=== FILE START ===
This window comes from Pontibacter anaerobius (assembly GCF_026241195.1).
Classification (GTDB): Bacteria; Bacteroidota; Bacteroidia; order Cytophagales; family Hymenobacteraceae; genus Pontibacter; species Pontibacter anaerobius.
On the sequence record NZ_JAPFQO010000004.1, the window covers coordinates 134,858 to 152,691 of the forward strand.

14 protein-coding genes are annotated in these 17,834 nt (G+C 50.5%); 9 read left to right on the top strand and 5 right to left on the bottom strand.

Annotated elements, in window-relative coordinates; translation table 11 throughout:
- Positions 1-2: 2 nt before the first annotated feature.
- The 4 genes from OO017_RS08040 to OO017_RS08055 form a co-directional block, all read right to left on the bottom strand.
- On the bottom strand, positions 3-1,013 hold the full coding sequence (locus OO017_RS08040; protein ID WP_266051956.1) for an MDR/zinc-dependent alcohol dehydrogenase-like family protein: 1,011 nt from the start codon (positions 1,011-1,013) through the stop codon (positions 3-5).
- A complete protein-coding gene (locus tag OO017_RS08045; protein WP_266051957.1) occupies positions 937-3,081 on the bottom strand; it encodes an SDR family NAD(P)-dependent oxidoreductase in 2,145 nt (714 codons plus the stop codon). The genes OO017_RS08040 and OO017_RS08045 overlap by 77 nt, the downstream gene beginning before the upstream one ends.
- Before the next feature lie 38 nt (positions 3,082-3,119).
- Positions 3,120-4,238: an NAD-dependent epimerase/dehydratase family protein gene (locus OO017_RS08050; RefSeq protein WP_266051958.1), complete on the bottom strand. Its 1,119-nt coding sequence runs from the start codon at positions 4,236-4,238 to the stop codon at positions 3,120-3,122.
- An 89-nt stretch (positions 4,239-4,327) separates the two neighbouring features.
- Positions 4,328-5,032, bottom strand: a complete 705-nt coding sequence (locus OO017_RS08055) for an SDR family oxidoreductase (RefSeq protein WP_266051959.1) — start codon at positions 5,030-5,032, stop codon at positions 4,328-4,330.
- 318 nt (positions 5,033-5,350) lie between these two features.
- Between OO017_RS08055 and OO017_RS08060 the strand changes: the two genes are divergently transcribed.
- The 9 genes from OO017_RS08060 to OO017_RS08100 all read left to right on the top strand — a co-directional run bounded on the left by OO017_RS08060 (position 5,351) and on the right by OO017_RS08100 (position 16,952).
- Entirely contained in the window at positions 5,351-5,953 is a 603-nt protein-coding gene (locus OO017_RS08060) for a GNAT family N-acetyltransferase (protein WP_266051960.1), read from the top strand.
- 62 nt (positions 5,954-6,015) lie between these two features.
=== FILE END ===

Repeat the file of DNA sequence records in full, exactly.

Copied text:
This window comes from Pontibacter anaerobius (assembly GCF_026241195.1).
Classification (GTDB): Bacteria; Bacteroidota; Bacteroidia; order Cytophagales; family Hymenobacteraceae; genus Pontibacter; species Pontibacter anaerobius.
On the sequence record NZ_JAPFQO010000004.1, the window covers coordinates 134,858 to 152,691 of the forward strand.

14 protein-coding genes are annotated in these 17,834 nt (G+C 50.5%); 9 read left to right on the top strand and 5 right to left on the bottom strand.

Annotated elements, in window-relative coordinates; translation table 11 throughout:
- Positions 1-2: 2 nt before the first annotated feature.
- The 4 genes from OO017_RS08040 to OO017_RS08055 form a co-directional block, all read right to left on the bottom strand.
- On the bottom strand, positions 3-1,013 hold the full coding sequence (locus OO017_RS08040; protein ID WP_266051956.1) for an MDR/zinc-dependent alcohol dehydrogenase-like family protein: 1,011 nt from the start codon (positions 1,011-1,013) through the stop codon (positions 3-5).
- A complete protein-coding gene (locus tag OO017_RS08045; protein WP_266051957.1) occupies positions 937-3,081 on the bottom strand; it encodes an SDR family NAD(P)-dependent oxidoreductase in 2,145 nt (714 codons plus the stop codon). The genes OO017_RS08040 and OO017_RS08045 overlap by 77 nt, the downstream gene beginning before the upstream one ends.
- Before the next feature lie 38 nt (positions 3,082-3,119).
- Positions 3,120-4,238: an NAD-dependent epimerase/dehydratase family protein gene (locus OO017_RS08050; RefSeq protein WP_266051958.1), complete on the bottom strand. Its 1,119-nt coding sequence runs from the start codon at positions 4,236-4,238 to the stop codon at positions 3,120-3,122.
- An 89-nt stretch (positions 4,239-4,327) separates the two neighbouring features.
- Positions 4,328-5,032, bottom strand: a complete 705-nt coding sequence (locus OO017_RS08055) for an SDR family oxidoreductase (RefSeq protein WP_266051959.1) — start codon at positions 5,030-5,032, stop codon at positions 4,328-4,330.
- 318 nt (positions 5,033-5,350) lie between these two features.
- Between OO017_RS08055 and OO017_RS08060 the strand changes: the two genes are divergently transcribed.
- The 9 genes from OO017_RS08060 to OO017_RS08100 all read left to right on the top strand — a co-directional run bounded on the left by OO017_RS08060 (position 5,351) and on the right by OO017_RS08100 (position 16,952).
- Entirely contained in the window at positions 5,351-5,953 is a 603-nt protein-coding gene (locus OO017_RS08060) for a GNAT family N-acetyltransferase (protein WP_266051960.1), read from the top strand.
- 62 nt (positions 5,954-6,015) lie between these two features.